Knowledge, Community, and Humility in Cyrus
The Education of Cyrus by Xenophon is a book renowned in history as a useful tool in instructing leaders as well as illuminating the life of a noble king. It is also notable for another reason which lies in the title itself. The book focuses on the education of Cyrus, an education which Xenophon shows to continue throughout his life. Cyrus’s education never stops but is a lifelong state of existence. In The Education of Cyrus, Xenophon uses the example of Cyrus to portray what he believes to be the essential qualities of a leader, proposing that good leaders seek the counsel and advice of wise individuals, pursue knowledge doggedly, and display humility.
Xenophon demonstrates that a successful leader must seek the counsel and advice of trusted and wise individuals. This is something Cyrus does time and time again in The Education of Cyrus. Collaboration and communication can only strengthen an individual, and this sense of community runs throughout the narrative of Cyrus. In Book 4, Cyrus speaks to the Median and Hyrcanian cavalry and concludes, “If anyone sees anything better, let him speak”.This statement reflects a common theme throughout Cyrus’ speeches to the troops and generals during battle. He frequently asks for the thoughts of others and invites them to communicate their thoughts, should they disagree with him.
Additionally, Cyrus continuously pursues knowledge and puts himself in positions to learn. When young Cyrus must decide whether to remain in Medea or return to Persia, he explains to his mother, “at home, mother, among those of my age, I both am and am thought to be the best at throwing spears and shooting the bow, but here I know quite well that I am inferior to those of my age at riding…if you leave me here and I learn how to ride a horse, when I am in Persia, I think that I will easily be victorious for you over those who are good on foot.” Here, Cyrus demonstrates an awareness of his areas of weakness as well as an earnest desire to improve upon them, turning his weaknesses into strengths. This attitude continued into adulthood, when Cyrus gives a speech to his troops, proclaiming,“But someone will perhaps say that we do not understand how [to ride]. No, we do not, by Zeus, but even of those who now understand, before they learned, no one understood.” Cyrus encourages these adult men to learn a new skill, because accumulation of knowledge does not end with childhood.
Finally, Xenophon emphasizes that a good leader must be willing to humble themselves sometimes. Cyrus displays humility several times, acknowledging his own flaws and mortality. When speaking to allies about his troops’ unrefined riding skills, he jokes, “‘we will surely afford you a great laugh when we are seated on our horses, and, I think, when we fall down on the ground.” In doing this, he humbles himself before others and eases the tension by joking at his own expense. This is a wise action for a leader to take; in Cyrus’s case, he created a more relaxed environment between the leaders whilst subtly making them feel superior in this respect. Humility not only flatters others but fosters pursuit of new experiences and knowledge, which can diversify the skills of a leader as well as strengthening bonds between allies.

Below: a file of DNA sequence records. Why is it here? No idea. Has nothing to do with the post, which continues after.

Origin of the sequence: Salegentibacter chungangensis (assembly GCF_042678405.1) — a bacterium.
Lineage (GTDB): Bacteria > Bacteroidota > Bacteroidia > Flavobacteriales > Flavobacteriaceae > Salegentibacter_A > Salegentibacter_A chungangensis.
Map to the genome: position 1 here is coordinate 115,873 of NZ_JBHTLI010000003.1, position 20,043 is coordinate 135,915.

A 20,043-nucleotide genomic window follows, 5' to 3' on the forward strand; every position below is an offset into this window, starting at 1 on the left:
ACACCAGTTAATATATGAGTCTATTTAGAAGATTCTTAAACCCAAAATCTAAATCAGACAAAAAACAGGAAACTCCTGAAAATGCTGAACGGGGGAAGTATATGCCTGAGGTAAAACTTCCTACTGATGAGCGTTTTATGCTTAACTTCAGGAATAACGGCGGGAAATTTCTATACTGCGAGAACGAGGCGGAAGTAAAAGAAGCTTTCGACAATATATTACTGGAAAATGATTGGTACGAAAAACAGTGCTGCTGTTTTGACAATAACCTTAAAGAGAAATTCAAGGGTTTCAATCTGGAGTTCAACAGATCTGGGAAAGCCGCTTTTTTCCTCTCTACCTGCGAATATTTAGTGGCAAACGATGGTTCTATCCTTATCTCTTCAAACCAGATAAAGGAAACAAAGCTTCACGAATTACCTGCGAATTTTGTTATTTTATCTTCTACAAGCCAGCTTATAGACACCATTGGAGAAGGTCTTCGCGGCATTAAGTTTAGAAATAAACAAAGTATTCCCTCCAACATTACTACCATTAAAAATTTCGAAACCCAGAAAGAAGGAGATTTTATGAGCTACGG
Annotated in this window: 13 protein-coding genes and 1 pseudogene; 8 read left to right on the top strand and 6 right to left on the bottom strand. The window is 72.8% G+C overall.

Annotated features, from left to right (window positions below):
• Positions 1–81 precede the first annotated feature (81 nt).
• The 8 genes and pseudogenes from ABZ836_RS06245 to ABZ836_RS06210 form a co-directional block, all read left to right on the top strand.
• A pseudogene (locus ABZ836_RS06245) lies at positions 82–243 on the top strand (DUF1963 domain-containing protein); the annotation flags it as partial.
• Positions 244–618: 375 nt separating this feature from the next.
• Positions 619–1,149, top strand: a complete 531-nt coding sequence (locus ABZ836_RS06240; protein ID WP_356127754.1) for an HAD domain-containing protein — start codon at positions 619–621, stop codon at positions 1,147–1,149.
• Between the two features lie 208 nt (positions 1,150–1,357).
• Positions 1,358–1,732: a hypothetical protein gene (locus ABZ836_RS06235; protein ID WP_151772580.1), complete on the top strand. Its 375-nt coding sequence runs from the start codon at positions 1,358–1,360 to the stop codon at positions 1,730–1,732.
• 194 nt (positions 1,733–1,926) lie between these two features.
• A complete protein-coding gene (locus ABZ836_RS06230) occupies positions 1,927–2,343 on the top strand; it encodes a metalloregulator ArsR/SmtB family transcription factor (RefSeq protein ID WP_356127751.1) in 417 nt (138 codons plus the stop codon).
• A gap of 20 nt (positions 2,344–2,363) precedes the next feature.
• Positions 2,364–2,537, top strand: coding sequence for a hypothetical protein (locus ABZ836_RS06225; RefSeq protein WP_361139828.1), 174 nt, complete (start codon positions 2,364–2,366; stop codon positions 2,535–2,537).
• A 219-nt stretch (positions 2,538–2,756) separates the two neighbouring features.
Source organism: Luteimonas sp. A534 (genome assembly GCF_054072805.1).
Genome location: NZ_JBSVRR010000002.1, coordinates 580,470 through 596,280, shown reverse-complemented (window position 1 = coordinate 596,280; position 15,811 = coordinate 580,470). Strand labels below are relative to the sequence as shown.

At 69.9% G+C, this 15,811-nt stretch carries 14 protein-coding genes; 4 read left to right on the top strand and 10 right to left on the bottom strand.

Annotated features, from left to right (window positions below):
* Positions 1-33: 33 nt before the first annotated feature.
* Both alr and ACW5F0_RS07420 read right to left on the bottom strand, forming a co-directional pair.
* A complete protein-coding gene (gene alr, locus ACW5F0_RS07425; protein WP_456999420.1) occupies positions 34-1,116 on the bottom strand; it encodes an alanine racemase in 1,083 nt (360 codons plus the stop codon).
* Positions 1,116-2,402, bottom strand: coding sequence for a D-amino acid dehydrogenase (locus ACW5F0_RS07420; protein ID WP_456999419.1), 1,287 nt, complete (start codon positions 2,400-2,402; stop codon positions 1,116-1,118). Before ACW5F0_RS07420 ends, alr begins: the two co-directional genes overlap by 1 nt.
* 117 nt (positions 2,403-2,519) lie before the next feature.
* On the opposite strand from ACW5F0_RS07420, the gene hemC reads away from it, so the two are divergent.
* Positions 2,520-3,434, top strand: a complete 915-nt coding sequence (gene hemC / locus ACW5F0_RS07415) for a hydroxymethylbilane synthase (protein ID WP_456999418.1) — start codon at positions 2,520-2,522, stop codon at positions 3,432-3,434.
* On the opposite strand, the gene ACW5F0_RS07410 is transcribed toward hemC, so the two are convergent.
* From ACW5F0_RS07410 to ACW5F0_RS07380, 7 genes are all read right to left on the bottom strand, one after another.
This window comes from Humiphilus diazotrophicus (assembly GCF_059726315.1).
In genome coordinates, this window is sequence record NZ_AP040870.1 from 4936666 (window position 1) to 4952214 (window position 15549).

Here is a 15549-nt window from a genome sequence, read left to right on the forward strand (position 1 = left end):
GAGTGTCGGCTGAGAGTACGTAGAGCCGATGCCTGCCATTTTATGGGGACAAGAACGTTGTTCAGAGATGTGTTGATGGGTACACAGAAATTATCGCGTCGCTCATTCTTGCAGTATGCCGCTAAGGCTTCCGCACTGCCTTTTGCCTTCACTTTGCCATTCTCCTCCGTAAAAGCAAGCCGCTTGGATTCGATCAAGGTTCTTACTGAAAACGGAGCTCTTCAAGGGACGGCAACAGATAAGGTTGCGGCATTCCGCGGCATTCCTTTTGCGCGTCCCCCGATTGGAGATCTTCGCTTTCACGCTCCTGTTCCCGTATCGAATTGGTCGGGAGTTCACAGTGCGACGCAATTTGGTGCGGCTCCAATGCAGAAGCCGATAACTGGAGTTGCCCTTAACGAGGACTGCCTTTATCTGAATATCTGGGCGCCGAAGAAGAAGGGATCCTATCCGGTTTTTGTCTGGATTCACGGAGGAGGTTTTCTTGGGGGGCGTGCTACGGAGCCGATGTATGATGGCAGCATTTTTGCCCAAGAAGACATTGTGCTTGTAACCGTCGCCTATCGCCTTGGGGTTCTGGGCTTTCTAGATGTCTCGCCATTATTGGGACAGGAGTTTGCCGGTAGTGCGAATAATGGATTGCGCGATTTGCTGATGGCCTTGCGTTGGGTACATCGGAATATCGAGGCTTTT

It can be seen that Cyrus possesses all of the traits listed above; he is humble, eager to learn, and invites additional counsel. However, a concern sometimes arises when his motives and intentions are examined in more depth. Xenophon and the various people in Cyrus’s life frequently heap praise upon Cyrus, exalting him as “worthy of wonder.” These perceptions come primarily from observation of the outcomes of his actions, as that is all they can easily know. It is, then, up for debate whether he acts as such from true desire to seek knowledge or in order to gain allies and power.
Although it is easy to look to the eventual demise of his empire and conclude that his motives were impure, a more complex analysis shows that Cyrus displayed these positive characteristics from the beginning, and did not act in ways purely motivated by hunger for power. For one thing, Cyrus demonstrated these traits even as a child. Cyrus was known as an inquisitive child, constantly asking questions and pursuing new ideas. As Xenophon writes, “Moreover, because he loved to learn, he himself used to ask many questions of whomever was around about how things happened to be.” Clearly, this curiosity was in his nature. Additionally, he displayed humility and understanding of his own flaws, as “he did not challenge his associates where he knew that he was superior, but he began right where he knew quite well that he himself was inferior.” This attitude, of challenging others in areas he struggled with, was indicative of a child willing to admit his failings and determined to improve them. It also displays the awareness that the greatest improvement comes from learning from others who are more skilled than yourself. These behaviors which Cyrus displayed as a child are reflected in his adult life.
Essentially, Xenophon uses Cyrus as an example a leader who possessed humility, eagerness to learn, and utilized wise counsel. Xenophon examined Cyrus’s life with the question of what made him a great leader, and in his portrayal, one of the defining factors seems to be these traits.
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The Education of Cyrus by Xenophon is a book renowned in history as a useful tool in instructing leaders as well as illuminating the life of a noble king. It […]